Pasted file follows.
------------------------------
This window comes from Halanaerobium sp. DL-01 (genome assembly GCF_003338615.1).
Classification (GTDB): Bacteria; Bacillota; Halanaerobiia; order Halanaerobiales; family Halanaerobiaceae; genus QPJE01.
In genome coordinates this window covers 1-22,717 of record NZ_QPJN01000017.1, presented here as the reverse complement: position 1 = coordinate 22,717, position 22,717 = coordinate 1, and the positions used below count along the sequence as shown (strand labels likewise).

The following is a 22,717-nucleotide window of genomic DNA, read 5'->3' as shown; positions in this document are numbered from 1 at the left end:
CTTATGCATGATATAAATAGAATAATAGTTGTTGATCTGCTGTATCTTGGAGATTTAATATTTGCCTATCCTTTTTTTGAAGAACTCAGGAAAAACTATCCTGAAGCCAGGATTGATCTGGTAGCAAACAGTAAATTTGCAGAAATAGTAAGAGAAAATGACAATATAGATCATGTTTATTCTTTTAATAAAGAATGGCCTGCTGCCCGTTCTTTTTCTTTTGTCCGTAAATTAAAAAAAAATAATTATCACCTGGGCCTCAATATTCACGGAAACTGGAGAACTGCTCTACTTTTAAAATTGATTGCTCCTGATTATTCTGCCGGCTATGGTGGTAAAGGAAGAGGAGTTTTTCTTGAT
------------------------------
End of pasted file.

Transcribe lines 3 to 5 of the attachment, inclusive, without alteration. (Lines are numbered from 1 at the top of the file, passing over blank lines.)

In genome coordinates this window covers 1-22,717 of record NZ_QPJN01000017.1, presented here as the reverse complement: position 1 = coordinate 22,717, position 22,717 = coordinate 1, and the positions used below count along the sequence as shown (strand labels likewise).

The following is a 22,717-nucleotide window of genomic DNA, read 5'->3' as shown; positions in this document are numbered from 1 at the left end:
CTTATGCATGATATAAATAGAATAATAGTTGTTGATCTGCTGTATCTTGGAGATTTAATATTTGCCTATCCTTTTTTTGAAGAACTCAGGAAAAACTATCCTGAAGCCAGGATTGATCTGGTAGCAAACAGTAAATTTGCAGAAATAGTAAGAGAAAATGACAATATAGATCATGTTTATTCTTTTAATAAAGAATGGCCTGCTGCCCGTTCTTTTTCTTTTGTCCGTAAATTAAAAAAAAATAATTATCACCTGGGCCTCAATATTCACGGAAACTGGAGAACTGCTCTACTTTTAAAATTGATTGCTCCTGATTATTCTGCCGGCTATGGTGGTAAAGGAAGAGGAGTTTTTCTTGAT